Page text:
The group announced during the recent CEDIA Expo that it will make Blu-ray its exclusive format choice for high-definition disc players. According to the results of an internal study released today, 92 percent of category sales by HTSA members were in Blu-ray players, with the balance comprised mostly of dual-format players that combine BD and HD-DVD playback capability.
Kevin Martin, chairman of the Federal Communications Commission, gives an exclusive interview to Broadcasting & Cable, covering a wide range of topics, including a la carte cable TV pricing, the state of the digital television transition, how broadcaster public interest obligations should be defined and monitored in the digital age, and the potential for use of "white space spectrum" by unlicensed devices.
But perhaps the most interesting ground covered in the lengthy interview was Martin's discussion of multicasting, and his advocacy for mandatory carriage of all digital program streams by cable television providers.
The film industry lost the plot on piracy a few reels back. Despite more than a decade of foiled anti-piracy solutions based on ever-more-complex systems, the industry trundles on in search of that no-copy Holy Grail. It seems like a classic illustration of that old nugget about "the triumph of hope over experience."
The newest Great Anti-Piracy Hope is digital fingerprinting, and today the New York Times web site files a progress report on current Hollywood efforts to deploy that type of system against Internet file-sharing sites:
Circuit City laid off 3,400 of its highest-paid sales associates last month...The No. 2 CE chain said it plans to replace the employees, who were paid “well above the market-based salary range for their roles,” with new hires who will be compensated at the current market range for those jobs.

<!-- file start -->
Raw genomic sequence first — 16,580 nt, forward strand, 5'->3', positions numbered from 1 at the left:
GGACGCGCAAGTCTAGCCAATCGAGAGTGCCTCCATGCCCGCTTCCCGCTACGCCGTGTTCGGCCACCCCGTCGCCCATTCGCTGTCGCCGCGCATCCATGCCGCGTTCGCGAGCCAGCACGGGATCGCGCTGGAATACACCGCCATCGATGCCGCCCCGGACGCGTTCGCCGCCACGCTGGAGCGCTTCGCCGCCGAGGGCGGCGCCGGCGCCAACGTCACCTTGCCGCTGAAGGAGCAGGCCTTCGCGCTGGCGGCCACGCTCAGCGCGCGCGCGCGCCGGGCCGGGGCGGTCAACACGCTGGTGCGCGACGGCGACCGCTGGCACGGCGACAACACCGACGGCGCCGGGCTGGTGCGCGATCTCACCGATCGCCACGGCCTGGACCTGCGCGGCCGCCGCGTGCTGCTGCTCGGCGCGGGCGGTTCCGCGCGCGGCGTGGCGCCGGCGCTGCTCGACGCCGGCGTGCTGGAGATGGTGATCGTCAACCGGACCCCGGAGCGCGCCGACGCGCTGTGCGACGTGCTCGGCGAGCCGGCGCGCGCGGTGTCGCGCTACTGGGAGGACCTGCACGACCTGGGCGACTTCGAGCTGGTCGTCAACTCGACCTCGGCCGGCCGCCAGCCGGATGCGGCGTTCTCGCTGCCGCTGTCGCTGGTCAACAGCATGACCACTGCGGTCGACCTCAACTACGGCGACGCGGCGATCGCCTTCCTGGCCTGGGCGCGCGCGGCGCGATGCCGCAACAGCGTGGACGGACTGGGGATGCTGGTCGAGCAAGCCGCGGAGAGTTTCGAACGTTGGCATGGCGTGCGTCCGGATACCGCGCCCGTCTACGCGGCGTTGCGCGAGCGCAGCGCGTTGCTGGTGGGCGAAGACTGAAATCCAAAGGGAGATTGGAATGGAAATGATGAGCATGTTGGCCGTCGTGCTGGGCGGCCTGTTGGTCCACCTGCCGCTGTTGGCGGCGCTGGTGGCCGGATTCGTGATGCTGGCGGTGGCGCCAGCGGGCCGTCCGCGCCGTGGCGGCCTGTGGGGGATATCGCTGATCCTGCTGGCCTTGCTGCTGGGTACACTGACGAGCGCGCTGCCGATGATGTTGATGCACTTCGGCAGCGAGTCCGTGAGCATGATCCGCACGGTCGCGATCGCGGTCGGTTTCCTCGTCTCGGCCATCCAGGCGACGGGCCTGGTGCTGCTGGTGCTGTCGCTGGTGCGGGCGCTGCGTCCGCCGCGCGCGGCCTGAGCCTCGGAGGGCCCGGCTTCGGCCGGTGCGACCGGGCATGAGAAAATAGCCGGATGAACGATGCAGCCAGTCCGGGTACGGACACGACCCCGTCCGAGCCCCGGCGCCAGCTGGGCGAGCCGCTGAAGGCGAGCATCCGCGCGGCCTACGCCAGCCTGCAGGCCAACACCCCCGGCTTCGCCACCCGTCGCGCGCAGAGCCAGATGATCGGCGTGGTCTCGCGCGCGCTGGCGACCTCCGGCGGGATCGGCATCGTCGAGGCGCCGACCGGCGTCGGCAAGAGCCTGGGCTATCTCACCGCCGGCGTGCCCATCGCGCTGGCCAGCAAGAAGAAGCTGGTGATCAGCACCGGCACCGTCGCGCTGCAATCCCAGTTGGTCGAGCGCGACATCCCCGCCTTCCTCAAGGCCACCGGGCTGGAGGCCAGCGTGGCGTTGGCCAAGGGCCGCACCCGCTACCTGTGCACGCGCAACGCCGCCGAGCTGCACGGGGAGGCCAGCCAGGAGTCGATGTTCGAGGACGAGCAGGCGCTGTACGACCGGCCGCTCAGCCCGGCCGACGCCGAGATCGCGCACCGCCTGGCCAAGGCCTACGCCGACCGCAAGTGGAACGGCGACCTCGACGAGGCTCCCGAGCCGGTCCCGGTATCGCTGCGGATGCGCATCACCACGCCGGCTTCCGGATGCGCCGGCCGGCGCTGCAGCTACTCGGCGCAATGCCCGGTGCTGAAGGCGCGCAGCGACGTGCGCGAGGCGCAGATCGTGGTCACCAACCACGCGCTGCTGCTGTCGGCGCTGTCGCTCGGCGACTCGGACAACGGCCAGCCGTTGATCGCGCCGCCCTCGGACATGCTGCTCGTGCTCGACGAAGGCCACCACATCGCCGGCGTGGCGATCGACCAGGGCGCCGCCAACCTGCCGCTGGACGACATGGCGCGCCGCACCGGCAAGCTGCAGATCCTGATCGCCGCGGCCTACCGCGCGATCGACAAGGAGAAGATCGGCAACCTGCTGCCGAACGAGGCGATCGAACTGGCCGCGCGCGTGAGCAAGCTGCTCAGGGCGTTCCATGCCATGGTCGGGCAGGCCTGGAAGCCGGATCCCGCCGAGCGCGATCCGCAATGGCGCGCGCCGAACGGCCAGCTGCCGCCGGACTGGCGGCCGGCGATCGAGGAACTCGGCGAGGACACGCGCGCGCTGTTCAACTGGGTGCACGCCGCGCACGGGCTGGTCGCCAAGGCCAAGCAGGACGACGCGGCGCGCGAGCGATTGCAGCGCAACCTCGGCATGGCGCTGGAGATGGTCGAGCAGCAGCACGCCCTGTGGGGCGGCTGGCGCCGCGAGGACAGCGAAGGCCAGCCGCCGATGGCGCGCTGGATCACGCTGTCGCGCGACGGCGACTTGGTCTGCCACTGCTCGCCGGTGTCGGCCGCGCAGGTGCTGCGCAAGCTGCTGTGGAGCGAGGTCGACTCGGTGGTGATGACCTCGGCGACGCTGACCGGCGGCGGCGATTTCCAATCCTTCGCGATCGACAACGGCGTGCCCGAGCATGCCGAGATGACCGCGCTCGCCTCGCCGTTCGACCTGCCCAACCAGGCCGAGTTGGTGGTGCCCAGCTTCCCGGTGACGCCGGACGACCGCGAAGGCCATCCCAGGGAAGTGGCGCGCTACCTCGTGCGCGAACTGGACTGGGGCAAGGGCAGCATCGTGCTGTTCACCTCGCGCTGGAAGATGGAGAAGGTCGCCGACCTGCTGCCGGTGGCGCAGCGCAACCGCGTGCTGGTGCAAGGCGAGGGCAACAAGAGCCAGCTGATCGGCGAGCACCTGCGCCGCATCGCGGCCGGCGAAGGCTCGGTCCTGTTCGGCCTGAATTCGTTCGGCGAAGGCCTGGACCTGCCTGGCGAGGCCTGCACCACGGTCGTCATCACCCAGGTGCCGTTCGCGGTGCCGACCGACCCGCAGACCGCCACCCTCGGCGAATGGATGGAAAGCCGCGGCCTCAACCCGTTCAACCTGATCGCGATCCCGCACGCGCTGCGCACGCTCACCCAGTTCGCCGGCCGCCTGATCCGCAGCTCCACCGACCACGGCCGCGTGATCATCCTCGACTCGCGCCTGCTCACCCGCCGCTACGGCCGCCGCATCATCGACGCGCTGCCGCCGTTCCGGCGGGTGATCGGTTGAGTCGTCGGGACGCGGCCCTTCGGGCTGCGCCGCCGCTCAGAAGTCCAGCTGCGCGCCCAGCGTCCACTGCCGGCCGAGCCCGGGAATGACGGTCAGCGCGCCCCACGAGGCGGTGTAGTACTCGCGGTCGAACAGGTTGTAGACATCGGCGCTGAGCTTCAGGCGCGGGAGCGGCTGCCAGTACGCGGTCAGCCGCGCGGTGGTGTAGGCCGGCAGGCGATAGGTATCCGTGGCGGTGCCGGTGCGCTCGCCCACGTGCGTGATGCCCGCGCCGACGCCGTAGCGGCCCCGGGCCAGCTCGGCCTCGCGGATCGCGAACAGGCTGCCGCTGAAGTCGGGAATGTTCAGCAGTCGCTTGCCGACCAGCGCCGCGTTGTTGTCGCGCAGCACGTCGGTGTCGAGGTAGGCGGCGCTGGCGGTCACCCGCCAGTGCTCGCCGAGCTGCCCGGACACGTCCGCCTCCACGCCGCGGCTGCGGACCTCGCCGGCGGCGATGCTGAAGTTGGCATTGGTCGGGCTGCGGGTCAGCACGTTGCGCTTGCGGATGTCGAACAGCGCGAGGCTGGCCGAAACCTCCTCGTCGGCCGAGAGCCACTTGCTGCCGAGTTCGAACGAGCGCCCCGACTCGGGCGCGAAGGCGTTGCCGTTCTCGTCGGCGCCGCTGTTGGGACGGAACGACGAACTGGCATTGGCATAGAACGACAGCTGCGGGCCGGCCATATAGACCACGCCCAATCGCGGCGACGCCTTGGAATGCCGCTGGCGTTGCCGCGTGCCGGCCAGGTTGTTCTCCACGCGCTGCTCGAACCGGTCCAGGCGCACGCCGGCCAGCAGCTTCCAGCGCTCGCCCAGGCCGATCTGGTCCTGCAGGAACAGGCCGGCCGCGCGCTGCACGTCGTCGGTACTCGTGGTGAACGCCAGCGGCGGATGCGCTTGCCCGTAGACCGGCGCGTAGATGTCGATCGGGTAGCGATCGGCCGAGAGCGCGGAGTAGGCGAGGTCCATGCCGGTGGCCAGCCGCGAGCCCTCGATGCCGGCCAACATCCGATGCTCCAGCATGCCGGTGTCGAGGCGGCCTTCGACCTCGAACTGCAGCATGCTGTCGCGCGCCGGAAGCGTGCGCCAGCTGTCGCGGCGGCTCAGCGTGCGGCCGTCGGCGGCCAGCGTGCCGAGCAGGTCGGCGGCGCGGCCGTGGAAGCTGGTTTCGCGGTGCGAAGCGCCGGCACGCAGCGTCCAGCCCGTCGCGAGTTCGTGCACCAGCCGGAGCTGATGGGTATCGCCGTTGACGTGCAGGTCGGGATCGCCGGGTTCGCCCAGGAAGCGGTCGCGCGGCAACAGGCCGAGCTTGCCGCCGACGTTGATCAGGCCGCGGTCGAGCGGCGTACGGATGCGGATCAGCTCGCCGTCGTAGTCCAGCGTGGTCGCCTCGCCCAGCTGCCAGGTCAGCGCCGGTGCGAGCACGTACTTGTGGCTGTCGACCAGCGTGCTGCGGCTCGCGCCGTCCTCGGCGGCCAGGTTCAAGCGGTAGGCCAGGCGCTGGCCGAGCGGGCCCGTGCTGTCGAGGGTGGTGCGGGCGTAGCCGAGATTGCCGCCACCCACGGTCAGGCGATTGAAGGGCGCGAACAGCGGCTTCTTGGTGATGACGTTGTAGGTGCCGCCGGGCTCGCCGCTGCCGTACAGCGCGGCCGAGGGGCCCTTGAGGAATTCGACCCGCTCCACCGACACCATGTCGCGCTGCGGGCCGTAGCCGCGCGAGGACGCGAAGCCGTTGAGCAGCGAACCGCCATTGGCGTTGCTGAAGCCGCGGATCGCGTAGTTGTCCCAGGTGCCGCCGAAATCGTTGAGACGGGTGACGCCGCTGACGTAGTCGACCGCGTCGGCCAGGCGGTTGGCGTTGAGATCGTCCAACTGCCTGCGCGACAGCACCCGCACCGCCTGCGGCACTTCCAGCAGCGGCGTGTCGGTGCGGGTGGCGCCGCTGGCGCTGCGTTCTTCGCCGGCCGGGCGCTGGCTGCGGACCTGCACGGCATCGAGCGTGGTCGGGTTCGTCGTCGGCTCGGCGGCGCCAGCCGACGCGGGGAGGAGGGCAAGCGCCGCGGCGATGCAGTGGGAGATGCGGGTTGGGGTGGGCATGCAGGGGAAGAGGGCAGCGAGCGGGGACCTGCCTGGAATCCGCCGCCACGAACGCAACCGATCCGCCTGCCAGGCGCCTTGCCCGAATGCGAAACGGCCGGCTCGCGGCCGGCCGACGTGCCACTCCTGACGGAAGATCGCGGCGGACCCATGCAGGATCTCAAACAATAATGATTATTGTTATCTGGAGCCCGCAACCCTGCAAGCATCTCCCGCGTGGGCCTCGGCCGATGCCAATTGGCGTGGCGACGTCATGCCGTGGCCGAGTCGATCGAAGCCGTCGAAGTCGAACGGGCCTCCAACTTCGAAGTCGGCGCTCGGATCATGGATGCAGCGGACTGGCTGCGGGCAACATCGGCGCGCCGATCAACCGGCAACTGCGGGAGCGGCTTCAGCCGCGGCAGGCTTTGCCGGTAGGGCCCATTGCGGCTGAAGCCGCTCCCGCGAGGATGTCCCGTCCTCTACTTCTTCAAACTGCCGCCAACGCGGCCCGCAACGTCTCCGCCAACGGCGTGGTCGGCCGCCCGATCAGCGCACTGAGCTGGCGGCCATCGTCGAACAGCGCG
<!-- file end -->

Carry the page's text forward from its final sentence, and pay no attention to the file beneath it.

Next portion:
A more recent report from TWICE, from Tuesday of this week:
Best Buy reported improved margins in home theater and stronger computer sales during its fiscal second quarter, which generated double-digit gains in net earnings and revenue.
The chain reported net earnings of $250 million in its fiscal second quarter, a gain of 17 percent, and a 15 percent revenue gain to $8.8 billion during the quarter vs. the previous year.
Circuit City executives told analysts today that second quarter sales and earnings shortfalls were attributable to massive structural and procedural changes that disrupted operations during the first half.
Net sales at the No. 2 CE chain slipped 6.2 percent to $2.6 billion for the three-month period, ended Aug. 31, while same-store sales fell nearly 8 percent against strong year-ago comparisons. Net loss for the quarter was $63 million and its gross profit margin fell 313 basis points.
The chain attributed the latter to a decrease in merchandise margins stemming from a 38 percent drop in extended warranty sales and a greater mix of PC hardware revenue amid margin declines in computers and TVs.
The NPD Group reported today some reasons for the slower than expected start of high-definition video players and high-definition content sales (i.e., HD DVD and Blu-ray Disc). NPD's new High Definition Video Report Series examines consumer awareness, ownership, usage patterns, and intent to purchase high-definition players and content, since these new technologies were introduced last year.
Among those who currently own HDTVs, half (52 percent) are familiar with the availability of high-definition DVD players, but only 11 percent expressed strong intentions to buy one in the next six months. Seventy-three percent of HDTV owners reported that their current traditional-format DVD player still works well for them, so they do not need to replace it; while 62 percent said they are waiting for the prices of high-definition players to fall.
Copyright protection and fair use of intellectual property isn't one of the things that immediately springs to mind when you think about HDTV, DVD or home theater. But that issue holds the long-term potential to be central to our home viewing experience, because Hollywood and the recording industry are on a myopic mission to limit how consumers use the content coming into our homes, whether its over the airwaves, in disc format or via online downloads.